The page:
Adam Sanders Hoping He’s ‘About To’ Score a Breakthrough With New Single
Adam Sanders is best-known to country music fans through songs he's written for other artists, but he's taking his best shot so far at solo recognition with the release of his new single, "About To."
Sanders has garnered some positive attention already. His 2014 debut single, "Nothin’ to Do But Drink," was a Highway Finds track on SiriusXM. In 2015 Spotify chose the rising singer as of country’s Ones to Watch.
His second single, "Somewhere That You Don’t Go," was another Highway Finds selection in 2015, and Sander is hopeful that "About To" shows a completely different side of his artistry. The track begins sparsely with his vocals over simple piano chords, then builds into a soul-country jam with synthesized percussion and sound effects for an ultra-modern twist on country music.
To me, today is just one day to get better and continue to work on my craft.
"I think each single that we've released, we've tried to show depth, and just tried to show growth as an artist," Sanders tells Taste of Country. "This single, compared to any other ones that I've released in the past, is a 180-degree difference, in my opinion. It was just fun to release something that we could experiment with some new sounds, and go to boundaries a little bit to show a side that fans haven't seen of me as an artist."
The North Florida native took up music very early on, and he used to spend summers with his father in Nashville. His uncle is Scotty Sanders, a widely-respected musician in the Music City scene, and he was the first one who encouraged Sanders to write his own songs as a way into the business. Sanders also got some early insight into the recording process by shadowing him at recording sessions, giving him a little bit of an edge when he first went in to record his own songs.
Still, he says, "I know just enough to be dangerous. There's guys out there that have a lot more experience than me. I just know, when I hear something I know when it sounds right, and I think learning the terminology of the session world and the recording world was something that I had to learn and am still learning today. So I definitely think it helped me to be thrown into the scene a little bit. But we're learning a little bit very day, and I don't think you'll ever learn everything that you think you should know."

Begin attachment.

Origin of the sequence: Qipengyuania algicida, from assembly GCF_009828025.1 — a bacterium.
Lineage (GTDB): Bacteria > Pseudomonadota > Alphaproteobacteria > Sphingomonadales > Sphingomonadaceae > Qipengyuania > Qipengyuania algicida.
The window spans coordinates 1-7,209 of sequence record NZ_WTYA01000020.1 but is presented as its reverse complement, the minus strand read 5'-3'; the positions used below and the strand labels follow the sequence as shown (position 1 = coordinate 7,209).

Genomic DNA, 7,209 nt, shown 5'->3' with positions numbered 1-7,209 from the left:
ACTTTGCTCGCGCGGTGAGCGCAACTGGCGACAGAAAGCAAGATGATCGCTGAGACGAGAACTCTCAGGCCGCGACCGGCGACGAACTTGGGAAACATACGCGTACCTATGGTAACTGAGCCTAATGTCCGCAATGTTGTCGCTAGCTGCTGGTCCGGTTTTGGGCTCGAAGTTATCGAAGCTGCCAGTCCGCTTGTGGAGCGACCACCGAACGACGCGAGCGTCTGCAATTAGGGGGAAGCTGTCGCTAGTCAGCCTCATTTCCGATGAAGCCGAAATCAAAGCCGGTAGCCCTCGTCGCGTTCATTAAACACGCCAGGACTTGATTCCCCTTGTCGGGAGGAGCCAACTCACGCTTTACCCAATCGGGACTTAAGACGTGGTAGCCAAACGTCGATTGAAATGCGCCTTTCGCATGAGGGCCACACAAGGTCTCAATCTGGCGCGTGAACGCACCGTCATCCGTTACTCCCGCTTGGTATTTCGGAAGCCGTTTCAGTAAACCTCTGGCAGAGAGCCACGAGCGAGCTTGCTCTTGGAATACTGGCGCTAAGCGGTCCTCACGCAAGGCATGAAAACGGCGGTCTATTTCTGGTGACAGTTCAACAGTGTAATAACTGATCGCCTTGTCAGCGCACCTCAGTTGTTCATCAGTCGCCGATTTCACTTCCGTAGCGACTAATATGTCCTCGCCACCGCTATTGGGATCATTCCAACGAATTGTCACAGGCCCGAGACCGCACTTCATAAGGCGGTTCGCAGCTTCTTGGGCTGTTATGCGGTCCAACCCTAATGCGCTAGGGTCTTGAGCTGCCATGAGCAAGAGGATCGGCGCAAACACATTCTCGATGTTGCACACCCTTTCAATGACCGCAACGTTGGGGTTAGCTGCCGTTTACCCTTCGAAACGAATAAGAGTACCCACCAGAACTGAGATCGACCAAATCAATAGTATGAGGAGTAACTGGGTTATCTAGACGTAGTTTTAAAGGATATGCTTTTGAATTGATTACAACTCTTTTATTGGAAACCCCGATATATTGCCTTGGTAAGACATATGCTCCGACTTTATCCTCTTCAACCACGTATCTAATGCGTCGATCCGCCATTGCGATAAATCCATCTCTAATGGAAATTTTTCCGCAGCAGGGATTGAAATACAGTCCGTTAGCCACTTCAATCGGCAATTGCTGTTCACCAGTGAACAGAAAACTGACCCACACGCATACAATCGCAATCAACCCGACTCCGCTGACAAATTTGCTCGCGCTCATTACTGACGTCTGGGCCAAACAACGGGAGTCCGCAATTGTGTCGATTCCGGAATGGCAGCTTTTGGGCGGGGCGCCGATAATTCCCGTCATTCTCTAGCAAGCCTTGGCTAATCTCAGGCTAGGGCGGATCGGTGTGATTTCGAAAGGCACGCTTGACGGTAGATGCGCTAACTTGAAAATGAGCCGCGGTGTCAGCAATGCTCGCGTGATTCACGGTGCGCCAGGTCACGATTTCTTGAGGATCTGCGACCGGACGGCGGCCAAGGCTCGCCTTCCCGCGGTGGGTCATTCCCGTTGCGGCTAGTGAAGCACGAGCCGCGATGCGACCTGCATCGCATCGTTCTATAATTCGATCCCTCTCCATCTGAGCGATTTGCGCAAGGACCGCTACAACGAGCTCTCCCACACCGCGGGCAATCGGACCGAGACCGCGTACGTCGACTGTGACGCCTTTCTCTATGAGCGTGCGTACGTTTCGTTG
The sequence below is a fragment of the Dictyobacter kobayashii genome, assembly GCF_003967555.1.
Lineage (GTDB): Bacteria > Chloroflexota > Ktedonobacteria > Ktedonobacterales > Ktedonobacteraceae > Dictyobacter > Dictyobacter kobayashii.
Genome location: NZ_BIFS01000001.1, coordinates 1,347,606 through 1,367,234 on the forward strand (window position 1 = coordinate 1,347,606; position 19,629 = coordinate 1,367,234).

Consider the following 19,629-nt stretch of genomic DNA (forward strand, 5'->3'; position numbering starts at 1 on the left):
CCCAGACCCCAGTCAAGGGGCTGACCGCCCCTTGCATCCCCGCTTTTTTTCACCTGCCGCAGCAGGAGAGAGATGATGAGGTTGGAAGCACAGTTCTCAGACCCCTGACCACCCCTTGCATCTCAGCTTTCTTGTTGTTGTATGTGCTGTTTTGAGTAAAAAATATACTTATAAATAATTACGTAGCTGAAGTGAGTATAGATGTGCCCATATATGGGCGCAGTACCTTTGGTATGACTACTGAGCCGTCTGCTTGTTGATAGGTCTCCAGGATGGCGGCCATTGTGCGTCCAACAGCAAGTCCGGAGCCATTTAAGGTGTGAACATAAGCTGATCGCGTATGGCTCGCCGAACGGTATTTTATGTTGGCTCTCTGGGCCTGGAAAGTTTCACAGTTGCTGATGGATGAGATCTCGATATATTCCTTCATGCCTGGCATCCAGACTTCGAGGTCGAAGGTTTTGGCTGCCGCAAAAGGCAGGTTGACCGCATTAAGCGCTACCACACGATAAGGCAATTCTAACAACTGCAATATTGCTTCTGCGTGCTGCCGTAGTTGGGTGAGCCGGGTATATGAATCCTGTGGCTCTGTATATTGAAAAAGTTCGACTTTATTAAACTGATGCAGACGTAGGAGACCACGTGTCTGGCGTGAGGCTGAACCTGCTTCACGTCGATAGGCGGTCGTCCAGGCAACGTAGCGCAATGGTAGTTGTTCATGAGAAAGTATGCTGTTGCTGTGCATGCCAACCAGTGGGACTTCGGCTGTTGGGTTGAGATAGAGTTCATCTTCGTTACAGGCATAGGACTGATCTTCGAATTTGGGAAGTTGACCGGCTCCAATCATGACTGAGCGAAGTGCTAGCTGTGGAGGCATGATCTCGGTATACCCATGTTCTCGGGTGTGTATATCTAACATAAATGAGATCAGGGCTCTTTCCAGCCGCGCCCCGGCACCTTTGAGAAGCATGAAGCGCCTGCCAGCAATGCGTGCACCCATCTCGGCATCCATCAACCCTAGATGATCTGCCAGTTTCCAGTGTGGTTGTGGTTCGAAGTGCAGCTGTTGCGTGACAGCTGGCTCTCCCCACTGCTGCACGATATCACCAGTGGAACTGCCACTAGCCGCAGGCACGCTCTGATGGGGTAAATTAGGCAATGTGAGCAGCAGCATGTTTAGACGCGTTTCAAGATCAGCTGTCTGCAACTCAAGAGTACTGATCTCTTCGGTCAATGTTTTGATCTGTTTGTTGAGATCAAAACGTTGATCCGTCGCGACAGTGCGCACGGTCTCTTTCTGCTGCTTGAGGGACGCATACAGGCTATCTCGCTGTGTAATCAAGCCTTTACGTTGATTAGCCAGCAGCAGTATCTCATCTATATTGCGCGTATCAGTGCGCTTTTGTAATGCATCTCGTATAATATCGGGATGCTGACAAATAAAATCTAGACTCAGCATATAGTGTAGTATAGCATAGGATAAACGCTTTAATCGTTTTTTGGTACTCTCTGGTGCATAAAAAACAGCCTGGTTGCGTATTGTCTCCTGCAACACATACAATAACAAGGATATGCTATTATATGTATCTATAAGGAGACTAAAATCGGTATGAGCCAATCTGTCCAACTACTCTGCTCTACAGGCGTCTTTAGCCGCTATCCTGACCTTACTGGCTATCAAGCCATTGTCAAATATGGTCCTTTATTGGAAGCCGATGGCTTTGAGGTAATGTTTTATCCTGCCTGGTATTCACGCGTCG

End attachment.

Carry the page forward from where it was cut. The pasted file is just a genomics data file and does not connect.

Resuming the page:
Sanders established himself with cuts from Luke Bryan, Dustin Lynch, Cole Swindell, Dierks Bentley and Scotty McCreery, including two No. 1 hits; Swindell's "Aint Worth the Whiskey" and Lynch's "Hell of a Night."
"I just feel like I knew that songwriting is my strong suit, if you will, and I just focused on that, and I knew that it worked in the past for other artists that started writing songs and they started getting cuts, and then someone says, 'Well, why doesn't this guy sing them? He's writing them all,'" he shares. "So that was sort of my approach and my plan, and so far, so good. We're right where we want to be, but we still have a long way to go."
"Relationships are so key in how you treat people out on the road, and in any way in life," he observes. "So I just try to be helpful in any way that I can. My job as an opener is to get the crowd fired up and ready for the headlining act, and that's what we try to do every time we go out and open for someone, is just try to bring a party and a fun atmosphere, so that when they get onstage their job is a little easier."
He's working on an artist deal, with an eye toward releasing an entire album, and Sanders has a very specific vision of how he wants his career to play out.
"I want to be an artist that doesn't necessarily sing about one particular thing. I wanna be a guy that can sing a ballad and it be as country as you can make it, and then I wanna be a guy also who can sell out a stadium and sing fun, up-tempo songs," he shares. "So I think the album, when we get into that, is gonna show a lot of layers, because I think to have longevity in this business, you've got to be the guy that can do all of it."
He's aware that is going to entail much more hard work that's still in front of him.
"I realize this business is more of a marathon and not necessarily a sprint, and so to me, today is just one day to get better and continue to work on my craft," Sanders reflects. "I wanna be around for 20 or 30 years, one step up the mountain at a time."
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